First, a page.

In the absence of such a study, we have been treated to countless rhetorical racialist outbursts by the most senior leaders of the EFF, except its chairperson, Dali Mpofu, who appears much more nuanced around questions of race and racism, which is probably why he did not share in the scathing attack on Momoniat. 

Instead, he tweeted that he had known him for a long time and that he never once cared about his “Indianness”, “whatever that means”, he added.

This is especially relevant, because it is the Indians that the EFF has often attacked. 

Malema attacked the Indians again at the fourth anniversary of the EFF in Durban last year, interestingly immediately after he came from a meeting with King Goodwill Zwelinthini. 

No doubt, there is much racism among Indian people, but so is there among all other racial groups in South Africa, including Africans.

To single out Indians is both disingenuous and dangerous. And when Malema and other EFF leaders attack Indians for oppressing and exploiting African labour, how better if at all, have African bosses and the middle class treated that same African labour? Do they pay much better wages and provide much better conditions of work? Research into these matters will leave them very surprised, I am certain.

I believe the EFF is deep down no different, despite its radical rhetoric, from the petit bourgeois African nationalism of the ANC and what we have seen in many other African countries.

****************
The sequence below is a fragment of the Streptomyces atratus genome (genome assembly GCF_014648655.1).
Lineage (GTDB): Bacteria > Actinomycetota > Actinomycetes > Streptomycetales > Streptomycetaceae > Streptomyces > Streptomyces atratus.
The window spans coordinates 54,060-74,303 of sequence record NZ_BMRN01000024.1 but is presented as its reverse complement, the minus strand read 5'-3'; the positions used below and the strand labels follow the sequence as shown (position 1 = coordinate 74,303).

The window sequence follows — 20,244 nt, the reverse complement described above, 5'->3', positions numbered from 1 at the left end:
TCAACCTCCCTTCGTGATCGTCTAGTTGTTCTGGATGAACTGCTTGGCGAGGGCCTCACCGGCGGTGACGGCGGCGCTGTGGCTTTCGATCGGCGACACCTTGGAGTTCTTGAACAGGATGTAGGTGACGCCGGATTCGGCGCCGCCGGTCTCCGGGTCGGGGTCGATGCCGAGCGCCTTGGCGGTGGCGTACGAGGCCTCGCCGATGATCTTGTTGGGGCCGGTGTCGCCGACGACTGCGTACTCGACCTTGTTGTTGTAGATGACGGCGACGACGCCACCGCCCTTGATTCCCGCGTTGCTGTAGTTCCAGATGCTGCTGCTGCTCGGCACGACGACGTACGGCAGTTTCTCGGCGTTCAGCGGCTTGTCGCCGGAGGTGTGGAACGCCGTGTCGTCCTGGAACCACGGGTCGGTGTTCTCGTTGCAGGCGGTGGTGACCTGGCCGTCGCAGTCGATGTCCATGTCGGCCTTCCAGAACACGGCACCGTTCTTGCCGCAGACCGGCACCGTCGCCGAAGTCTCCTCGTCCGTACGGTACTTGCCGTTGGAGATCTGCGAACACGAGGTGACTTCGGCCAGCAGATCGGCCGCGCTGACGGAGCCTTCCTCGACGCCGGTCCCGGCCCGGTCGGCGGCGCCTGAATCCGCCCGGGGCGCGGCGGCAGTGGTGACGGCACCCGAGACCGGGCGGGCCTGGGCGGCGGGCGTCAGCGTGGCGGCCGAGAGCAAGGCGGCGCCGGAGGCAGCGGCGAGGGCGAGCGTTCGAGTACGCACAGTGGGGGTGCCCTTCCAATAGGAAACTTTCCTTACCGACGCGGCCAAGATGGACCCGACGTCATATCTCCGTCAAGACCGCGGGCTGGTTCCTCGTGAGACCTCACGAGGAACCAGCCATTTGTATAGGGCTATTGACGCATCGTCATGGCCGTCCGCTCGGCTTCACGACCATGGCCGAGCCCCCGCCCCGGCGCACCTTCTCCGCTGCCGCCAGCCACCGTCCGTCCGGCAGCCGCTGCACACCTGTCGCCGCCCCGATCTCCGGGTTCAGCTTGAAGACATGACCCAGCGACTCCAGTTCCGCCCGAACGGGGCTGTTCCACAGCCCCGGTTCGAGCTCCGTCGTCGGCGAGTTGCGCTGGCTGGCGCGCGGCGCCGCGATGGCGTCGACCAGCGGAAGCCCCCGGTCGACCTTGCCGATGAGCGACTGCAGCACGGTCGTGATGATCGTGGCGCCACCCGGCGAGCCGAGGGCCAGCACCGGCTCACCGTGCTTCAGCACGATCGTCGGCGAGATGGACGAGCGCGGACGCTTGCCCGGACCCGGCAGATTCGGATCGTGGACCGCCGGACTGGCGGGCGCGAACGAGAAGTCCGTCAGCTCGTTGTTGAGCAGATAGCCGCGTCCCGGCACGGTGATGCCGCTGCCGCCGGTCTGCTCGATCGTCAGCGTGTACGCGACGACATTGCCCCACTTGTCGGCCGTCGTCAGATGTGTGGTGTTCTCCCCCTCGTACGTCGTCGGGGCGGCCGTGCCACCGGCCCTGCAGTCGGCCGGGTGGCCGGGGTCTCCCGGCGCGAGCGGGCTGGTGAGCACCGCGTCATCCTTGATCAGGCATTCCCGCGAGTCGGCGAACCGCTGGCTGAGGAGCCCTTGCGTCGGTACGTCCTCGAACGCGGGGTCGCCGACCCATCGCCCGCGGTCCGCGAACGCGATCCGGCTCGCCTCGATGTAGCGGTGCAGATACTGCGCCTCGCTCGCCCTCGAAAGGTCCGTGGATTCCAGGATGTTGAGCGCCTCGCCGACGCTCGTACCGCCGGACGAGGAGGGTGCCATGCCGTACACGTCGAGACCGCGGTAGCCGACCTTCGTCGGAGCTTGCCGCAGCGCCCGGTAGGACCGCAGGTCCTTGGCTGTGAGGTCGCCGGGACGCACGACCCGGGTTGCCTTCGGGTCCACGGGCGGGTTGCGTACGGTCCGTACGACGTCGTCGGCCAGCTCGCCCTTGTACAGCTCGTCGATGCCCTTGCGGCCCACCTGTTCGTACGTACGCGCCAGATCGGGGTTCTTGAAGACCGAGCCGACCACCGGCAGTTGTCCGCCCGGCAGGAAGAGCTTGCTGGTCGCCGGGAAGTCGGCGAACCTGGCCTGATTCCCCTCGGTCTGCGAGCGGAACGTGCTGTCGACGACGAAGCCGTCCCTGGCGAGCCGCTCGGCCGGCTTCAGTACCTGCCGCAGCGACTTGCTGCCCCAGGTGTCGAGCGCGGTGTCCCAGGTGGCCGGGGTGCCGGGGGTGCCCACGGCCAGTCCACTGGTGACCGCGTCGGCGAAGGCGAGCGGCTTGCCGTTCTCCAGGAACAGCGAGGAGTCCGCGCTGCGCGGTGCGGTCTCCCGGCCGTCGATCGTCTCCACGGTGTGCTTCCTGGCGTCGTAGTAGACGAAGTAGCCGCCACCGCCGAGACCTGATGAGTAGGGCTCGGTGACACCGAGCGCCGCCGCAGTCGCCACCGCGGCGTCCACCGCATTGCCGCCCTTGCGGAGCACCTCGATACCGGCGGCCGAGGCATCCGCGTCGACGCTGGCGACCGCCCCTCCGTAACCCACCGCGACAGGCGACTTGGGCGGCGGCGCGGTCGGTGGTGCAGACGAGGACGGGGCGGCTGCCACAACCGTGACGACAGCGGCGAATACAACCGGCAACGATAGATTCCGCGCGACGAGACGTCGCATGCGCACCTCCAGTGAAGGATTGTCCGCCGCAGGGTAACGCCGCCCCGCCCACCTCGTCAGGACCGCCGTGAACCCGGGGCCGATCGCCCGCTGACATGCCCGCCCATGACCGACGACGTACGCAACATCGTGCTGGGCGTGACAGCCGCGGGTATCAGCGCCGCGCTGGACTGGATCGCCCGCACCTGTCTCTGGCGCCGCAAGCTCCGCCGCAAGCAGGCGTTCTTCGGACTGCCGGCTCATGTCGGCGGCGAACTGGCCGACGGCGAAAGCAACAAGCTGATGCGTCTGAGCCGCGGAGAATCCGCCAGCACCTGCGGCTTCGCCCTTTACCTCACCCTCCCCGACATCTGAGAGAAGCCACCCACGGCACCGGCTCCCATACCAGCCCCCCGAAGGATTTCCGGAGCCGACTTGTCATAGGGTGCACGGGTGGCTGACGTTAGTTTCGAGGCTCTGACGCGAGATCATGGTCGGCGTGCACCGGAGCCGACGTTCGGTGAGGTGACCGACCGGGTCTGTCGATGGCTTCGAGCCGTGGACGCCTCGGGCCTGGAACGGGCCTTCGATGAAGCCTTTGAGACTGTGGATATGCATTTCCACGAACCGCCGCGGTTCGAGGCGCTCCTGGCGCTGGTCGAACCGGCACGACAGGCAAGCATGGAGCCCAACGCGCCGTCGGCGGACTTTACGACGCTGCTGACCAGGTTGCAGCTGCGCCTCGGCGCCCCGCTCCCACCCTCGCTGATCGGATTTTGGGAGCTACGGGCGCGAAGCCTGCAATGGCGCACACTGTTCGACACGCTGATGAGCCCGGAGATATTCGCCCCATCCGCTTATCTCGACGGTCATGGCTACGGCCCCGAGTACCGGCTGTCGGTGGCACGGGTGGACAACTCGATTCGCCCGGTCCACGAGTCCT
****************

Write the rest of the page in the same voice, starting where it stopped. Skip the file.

I think that they in fact manipulate race and that amorphous “whiteness” Malema likes to take a dig at in the DA especially, not because they genuinely want a socialist South Africa in which the black majority exercises power in the interests of all workers, but in order to use access to state power in the interests of an African elite, as African nationalist leaders have largely done under ANC rule and in the rest of Africa.

I often wonder how much they have seriously studied the Algerian revolutionary Frantz Fanon, on what became of African nationalist leaders once in power, contrary to what they promised the masses they would do.

Talking about their limited scholarly understanding and knowledge about race and racism, is that perhaps why my many attempts to interview several senior leaders of the EFF on these issues, and interrogate them on their public utterances on race and racism over the past year has drawn a blank?

When I met Shivambu earlier this year at the memorial for the late Sampie Terreblanche at Wits University and told him about how disappointed I was that none of the EFF leaders responded to my requests for interviews, he assured me that he would discuss it with them and let me know. He never did.

* Harvey is a political writer and commentator

The Sunday Independent